Beavers set to become a protected species in Scotland (or are they?)

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 The Scottish Government has introduced Regulations that will provide beavers (the Eurasian Beaver, otherwise known as the European Beaver) in Scotland with European Protected Species status. This is the culmination of a 10-year process since beavers were released as part of a trial reintroduction in 2009.

This is the first ever example of a mammal reintroduction to Scotland and will see the “official”’ return of a species that lived in Scotland for thousands of years, before they were hunted to extinction around the 16th century.

What has happened since the Scottish Beaver Trial started in 2009?

The Scottish Beaver Trial began in Argyll in 2009, though it later became apparent that beavers were also present through unauthorised releases in the Tayside area. A 2018 Scottish Natural Heritage (SNH) survey found that they were spreading and are now found outside the Tay and Earn catchments, with an estimated population of 433.

The background to reintroducing beavers to Scotland, and associated challenges and benefits, were summarised in a SPICe blog last year. Beavers act as ‘ecosystem engineers’, building dams which create pools and wetlands and enhance biodiversity, and which can also slow water flow, assisting with downstream flood management. However, there are also concerns about potential negative impacts on land uses such as farming, via damage to drainage systems or flood banks which protect crops.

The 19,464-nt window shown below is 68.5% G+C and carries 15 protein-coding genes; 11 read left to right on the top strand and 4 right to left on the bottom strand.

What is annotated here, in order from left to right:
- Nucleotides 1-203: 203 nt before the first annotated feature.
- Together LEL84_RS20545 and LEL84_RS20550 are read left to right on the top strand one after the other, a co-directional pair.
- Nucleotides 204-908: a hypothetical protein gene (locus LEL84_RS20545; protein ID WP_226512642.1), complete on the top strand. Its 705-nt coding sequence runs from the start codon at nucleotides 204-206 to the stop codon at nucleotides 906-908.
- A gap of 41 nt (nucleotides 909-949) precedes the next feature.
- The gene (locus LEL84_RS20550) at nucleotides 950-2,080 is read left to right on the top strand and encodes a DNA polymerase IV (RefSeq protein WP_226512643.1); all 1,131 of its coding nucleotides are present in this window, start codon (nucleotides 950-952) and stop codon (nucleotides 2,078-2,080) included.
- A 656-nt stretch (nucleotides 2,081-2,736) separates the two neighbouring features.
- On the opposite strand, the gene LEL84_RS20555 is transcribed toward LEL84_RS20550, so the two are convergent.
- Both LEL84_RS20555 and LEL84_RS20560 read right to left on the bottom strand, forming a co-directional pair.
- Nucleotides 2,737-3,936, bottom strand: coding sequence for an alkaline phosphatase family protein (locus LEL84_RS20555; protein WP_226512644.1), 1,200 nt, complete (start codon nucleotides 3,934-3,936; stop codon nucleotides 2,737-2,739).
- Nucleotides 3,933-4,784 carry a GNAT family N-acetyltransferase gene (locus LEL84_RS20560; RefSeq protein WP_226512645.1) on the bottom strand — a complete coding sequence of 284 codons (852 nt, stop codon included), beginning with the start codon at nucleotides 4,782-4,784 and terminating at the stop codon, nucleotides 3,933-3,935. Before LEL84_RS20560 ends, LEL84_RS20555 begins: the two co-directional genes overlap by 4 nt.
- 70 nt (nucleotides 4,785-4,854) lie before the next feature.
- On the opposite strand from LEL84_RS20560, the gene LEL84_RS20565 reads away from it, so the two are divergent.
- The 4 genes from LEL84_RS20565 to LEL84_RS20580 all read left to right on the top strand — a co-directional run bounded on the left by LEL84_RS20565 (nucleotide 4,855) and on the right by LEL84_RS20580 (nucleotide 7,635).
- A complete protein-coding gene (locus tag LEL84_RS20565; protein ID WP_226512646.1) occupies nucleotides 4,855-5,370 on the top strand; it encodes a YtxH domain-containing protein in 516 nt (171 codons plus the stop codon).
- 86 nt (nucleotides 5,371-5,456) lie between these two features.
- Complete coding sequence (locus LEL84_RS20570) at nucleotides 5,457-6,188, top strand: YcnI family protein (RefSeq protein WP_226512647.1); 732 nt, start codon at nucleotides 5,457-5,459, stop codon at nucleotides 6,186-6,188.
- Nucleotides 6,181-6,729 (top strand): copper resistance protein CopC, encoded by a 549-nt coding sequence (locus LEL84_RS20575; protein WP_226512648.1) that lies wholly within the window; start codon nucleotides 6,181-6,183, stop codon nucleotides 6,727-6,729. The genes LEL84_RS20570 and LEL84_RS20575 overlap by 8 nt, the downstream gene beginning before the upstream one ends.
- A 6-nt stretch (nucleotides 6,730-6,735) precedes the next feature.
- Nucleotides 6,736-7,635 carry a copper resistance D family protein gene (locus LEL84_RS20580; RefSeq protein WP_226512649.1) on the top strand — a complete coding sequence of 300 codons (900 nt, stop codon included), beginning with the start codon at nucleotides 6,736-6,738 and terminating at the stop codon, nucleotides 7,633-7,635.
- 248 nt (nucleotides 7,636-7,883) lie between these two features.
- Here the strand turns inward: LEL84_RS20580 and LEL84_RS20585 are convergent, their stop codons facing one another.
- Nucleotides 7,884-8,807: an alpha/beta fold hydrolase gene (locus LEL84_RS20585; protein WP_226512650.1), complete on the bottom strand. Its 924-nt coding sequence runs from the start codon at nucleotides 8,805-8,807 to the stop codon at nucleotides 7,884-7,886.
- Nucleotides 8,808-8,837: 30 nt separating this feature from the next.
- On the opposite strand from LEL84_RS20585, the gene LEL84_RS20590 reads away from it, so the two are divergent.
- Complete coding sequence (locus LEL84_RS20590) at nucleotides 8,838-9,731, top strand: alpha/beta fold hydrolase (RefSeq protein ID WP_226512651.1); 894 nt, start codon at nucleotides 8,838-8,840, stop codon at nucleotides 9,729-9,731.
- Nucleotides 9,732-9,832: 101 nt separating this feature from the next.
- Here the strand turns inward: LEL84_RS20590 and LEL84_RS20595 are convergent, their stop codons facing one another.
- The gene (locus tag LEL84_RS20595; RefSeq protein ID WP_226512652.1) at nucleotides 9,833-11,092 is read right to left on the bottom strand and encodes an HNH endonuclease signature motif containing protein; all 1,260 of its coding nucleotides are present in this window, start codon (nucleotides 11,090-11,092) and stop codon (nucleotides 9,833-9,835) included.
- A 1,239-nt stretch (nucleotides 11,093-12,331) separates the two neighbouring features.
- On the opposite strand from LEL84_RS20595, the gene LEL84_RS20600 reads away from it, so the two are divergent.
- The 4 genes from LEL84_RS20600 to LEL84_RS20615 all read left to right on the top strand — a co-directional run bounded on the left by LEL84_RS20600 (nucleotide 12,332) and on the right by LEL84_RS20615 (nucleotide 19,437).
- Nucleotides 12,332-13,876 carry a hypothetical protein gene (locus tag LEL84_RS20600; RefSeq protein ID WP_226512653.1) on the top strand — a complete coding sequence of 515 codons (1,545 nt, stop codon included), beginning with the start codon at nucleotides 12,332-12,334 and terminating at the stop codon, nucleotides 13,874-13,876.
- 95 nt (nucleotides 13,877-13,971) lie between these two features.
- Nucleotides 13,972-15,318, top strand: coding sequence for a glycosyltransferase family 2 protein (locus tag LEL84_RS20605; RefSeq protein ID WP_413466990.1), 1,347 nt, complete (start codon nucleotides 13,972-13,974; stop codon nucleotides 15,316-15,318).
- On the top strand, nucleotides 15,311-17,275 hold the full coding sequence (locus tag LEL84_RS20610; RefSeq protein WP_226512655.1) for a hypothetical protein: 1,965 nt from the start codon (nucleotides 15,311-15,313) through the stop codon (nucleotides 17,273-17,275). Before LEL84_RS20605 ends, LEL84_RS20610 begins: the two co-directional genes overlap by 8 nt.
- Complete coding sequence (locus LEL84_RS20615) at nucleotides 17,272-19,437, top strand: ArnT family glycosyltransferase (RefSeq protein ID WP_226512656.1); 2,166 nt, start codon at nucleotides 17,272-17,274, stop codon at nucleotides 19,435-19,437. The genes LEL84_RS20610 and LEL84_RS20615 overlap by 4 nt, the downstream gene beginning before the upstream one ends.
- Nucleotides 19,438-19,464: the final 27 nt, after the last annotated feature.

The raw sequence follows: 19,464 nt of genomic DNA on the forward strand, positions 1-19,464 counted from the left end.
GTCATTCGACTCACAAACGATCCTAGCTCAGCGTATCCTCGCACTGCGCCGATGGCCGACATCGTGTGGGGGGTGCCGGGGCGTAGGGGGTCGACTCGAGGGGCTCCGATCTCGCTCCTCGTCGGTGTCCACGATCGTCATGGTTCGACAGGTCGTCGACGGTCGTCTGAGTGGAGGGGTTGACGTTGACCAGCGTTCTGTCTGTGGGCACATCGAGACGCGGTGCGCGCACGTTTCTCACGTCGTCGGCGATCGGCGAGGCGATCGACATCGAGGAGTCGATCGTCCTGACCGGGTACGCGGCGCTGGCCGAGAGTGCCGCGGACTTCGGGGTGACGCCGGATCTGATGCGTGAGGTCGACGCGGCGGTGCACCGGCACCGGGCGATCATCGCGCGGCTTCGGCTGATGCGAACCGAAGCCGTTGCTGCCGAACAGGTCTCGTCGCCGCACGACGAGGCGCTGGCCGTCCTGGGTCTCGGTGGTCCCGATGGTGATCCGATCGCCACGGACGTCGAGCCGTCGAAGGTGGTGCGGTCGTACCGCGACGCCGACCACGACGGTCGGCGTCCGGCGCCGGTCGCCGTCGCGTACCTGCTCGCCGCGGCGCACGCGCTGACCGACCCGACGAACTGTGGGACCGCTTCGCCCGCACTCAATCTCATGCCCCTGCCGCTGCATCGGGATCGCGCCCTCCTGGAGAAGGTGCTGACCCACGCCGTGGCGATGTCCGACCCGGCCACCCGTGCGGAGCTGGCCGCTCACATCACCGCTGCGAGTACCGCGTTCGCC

The Scottish Government announced in 2016 that it was minded to allow beavers to naturally recolonise Scotland following the trial, meaning that they would need to become legally protected in accordance with the EU Habitats Directive. European Protected Species status under the Habitats Directive means it would become an offence to kill or injure a beaver or deliberately disturb them during breeding and rearing periods.

In 2017, the Scottish Government consulted on a Strategic Environmental Assessment (SEA) to assess the potential impacts of their decision. The consultation found that 83% agreed with reintroduction. NFU Scotland accepted that beavers should be given protected status, but also urged the Scottish Government to ensure that a management framework is set up which works for farmers.

The Government had been under pressure from environmental NGOs to introduce the legislation. In December 2018, a group of organisations sent an open letter to the First Minister highlighting welfare concerns about unregulated culling, including shooting of pregnant beavers and beavers with dependent kits.

How will beavers be managed in practice after they become legally protected? 

 SNH have published guidance on beaver management and committed to provide free advice to land managers. They are also developing a beaver mitigation scheme and trialling mitigation measures, using experiences of measures used in other parts of Europe (such as Norway) and North America.